Fourth and lastly, consider the potential role of annuities in your portfolio. As a fee only, fiduciary advisor, we do not sell or promote any products on commission, including annuities. We always work in the best interests of our clients. Given the low assumed interest rate most annuity providers use and the ability to achieve similar results at a lower cost, we generally don’t recommend annuities. However, what happens if you go through all this planning and budgeting and build a fantastic plan that shows a high likelihood of your assets not running out based on the life expectancy of you and your spouse? Well, that’s a great start, but if you are given the gift of a long life? Don’t you want to make sure you have enough money to last as long as you live? If you plan for a normal life expectancy and live longer than expected, you may be exposed to some risk. A longevity annuity that kicks in after say age 85 is a good way to help protect your lifestyle in those very golden years.

Those four pre-retirement focus areas certainly aren’t comprehensive and every individual has circumstances that are unique to their situation that need to be planned around and accounted for. From Social Security claiming strategies to Long Term Care insurance, to Donor Advised Funds for charitable giving, there is a lot to consider. There are also so many different tools and calculators on-line out there that trying to sort it all out can be overwhelming. So take it slow and tackle on issue at and time.

If you have questions on any aspect of your retirement budget or pre-retirement financial planning or would like suggestions on the tools we use and recommend, just reach out, we’d be happy to help.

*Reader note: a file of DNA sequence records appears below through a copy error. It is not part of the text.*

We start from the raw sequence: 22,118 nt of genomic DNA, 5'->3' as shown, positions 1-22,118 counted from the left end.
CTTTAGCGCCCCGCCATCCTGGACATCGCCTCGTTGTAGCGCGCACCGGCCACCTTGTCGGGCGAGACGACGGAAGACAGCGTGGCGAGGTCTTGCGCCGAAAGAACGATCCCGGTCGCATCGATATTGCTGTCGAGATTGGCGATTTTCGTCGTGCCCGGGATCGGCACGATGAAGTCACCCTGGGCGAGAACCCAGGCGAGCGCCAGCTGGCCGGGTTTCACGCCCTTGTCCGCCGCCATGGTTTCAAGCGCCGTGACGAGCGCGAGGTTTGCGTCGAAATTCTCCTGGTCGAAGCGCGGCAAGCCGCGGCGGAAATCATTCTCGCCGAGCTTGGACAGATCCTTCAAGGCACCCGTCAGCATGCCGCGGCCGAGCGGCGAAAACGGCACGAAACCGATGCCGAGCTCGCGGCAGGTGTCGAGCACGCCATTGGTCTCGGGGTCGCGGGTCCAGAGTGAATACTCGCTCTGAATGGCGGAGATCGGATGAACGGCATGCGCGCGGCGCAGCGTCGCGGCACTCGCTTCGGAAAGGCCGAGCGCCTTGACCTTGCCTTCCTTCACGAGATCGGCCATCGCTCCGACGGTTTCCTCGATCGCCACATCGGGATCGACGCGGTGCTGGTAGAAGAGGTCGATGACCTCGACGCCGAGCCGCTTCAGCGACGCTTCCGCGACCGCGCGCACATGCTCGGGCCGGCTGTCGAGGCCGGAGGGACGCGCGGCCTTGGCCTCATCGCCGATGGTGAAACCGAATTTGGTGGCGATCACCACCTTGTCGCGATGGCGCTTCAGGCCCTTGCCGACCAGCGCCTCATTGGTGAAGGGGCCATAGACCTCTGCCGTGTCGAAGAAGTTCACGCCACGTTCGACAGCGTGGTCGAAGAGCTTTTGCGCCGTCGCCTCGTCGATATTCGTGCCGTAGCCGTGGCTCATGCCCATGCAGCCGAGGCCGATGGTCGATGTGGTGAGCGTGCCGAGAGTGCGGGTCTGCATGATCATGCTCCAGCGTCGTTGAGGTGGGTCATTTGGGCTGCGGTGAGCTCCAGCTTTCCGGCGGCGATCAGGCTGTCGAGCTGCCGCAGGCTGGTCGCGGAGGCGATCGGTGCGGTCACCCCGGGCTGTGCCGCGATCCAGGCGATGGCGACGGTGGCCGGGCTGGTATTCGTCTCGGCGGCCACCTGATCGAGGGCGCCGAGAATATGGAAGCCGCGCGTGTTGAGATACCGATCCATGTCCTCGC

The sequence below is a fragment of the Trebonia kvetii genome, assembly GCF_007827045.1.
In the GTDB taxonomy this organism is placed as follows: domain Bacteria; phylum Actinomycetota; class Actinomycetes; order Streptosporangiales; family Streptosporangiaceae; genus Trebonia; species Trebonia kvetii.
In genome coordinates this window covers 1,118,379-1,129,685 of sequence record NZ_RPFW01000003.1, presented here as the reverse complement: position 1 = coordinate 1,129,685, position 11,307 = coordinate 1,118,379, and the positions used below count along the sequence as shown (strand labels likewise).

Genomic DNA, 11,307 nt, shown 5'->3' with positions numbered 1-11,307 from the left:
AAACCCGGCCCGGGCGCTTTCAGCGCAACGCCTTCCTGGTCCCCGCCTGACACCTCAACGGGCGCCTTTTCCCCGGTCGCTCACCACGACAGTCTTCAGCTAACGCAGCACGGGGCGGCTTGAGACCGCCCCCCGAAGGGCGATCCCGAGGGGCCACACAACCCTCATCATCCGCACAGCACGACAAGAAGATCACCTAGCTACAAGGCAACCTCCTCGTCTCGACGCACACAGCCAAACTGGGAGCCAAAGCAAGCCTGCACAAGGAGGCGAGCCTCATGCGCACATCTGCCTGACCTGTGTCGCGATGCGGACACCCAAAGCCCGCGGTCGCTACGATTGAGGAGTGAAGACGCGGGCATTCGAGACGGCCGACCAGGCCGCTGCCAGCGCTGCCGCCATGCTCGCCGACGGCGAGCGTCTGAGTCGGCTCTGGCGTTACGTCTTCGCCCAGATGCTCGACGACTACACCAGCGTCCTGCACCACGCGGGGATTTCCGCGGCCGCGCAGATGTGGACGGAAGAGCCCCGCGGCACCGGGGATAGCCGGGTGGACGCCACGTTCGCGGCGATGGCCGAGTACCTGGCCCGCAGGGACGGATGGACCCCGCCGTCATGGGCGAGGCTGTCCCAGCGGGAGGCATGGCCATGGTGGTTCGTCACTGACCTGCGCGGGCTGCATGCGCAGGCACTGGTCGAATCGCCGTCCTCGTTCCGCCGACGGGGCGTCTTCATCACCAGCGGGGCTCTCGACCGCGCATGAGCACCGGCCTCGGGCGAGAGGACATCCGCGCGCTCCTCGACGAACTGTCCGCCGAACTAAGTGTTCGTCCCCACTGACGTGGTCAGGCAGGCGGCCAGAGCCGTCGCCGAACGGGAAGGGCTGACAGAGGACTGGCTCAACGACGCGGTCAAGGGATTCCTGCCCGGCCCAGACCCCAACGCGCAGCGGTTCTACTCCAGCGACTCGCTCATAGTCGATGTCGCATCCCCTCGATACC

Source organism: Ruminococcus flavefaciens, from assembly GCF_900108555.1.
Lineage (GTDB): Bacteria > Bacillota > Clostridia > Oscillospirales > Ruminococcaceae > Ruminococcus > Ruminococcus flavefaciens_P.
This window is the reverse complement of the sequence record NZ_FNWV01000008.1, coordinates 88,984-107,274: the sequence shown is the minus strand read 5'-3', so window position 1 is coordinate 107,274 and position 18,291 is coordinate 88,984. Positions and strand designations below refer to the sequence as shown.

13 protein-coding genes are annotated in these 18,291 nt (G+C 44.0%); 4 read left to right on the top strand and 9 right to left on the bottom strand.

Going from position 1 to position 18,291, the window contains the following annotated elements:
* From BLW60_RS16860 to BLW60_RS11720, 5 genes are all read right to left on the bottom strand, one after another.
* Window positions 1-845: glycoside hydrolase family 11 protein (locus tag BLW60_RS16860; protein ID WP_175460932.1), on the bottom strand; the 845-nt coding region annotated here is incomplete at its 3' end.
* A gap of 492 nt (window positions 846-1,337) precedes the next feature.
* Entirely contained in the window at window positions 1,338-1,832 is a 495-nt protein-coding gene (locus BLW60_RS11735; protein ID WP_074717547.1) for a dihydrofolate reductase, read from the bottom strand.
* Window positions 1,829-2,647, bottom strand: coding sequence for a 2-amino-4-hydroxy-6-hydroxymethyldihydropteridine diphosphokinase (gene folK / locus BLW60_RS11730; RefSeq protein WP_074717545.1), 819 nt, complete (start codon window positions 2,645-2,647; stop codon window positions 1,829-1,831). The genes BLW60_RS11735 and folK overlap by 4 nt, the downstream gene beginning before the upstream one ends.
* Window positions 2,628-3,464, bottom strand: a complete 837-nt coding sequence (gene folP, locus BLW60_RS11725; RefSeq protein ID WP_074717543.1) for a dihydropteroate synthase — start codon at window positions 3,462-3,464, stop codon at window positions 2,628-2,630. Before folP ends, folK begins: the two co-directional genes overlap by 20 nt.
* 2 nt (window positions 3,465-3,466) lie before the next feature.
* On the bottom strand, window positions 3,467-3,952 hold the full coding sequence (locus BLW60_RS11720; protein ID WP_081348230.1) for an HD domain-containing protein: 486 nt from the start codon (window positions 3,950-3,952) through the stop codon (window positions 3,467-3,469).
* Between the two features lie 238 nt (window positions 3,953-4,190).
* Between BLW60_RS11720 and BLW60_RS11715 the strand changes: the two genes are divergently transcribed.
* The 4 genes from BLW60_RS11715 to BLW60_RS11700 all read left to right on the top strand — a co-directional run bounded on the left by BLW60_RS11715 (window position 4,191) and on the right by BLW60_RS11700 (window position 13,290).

PLEASE REMEMBER:

- INVESTING AND INVESTMENT MANAGEMENT INVOLVES RISK, INCLUDING THE LOSS OF YOUR INITIAL INVESTMENT OR ANY INVESTMENT GAINS.

- PAST PERFORMANCE IS NO GUARANTEE OF FUTURE RESULTS.

- THIS GENERIC INFORMATION IS PROVIDED FOR EDUCATIONAL PURPOSES ONLY AND SHOULD NOT BE CONSTRUED AS A RECOMMENDATION FOR ANY INDIVIDUAL TO TAKE A SPECIFIC ACTION.

- PLEASE INVEST PRUDENTLY AND SEEK PROFESSIONAL HELP FROM A FINANCIAL ADVISOR, INVESTMENT MANAGER, ACCOUNTANT, LAWYER OR OTHER PROFESSIONAL ON MATTERS THAT YOU ARE UNSURE OF OR THAT ARE UNIQUE TO YOUR PERSONAL CIRCUMSTANCES.

- FINANCIAL PLANNING AND INVESTMENT MANAGEMENT SERVICES PROVIDED BY J. BRADFORD INVESTMENT MANAGEMENT, NASHUA NH.

 

 

This is Probably Why You Shouldn’t Ask Your Friend for 401(k) Advice.

Most of us have great friends and co-workers who we rely on for help, advice and insight.

Elle Mills recently asked her tattoo artist friend Tavian to give her a great first tattoo. He ended up giving her a tattoo of a heart with his Twitter handle?!?

Rather unfortunate. 10 minutes of fame can’t be worth that price.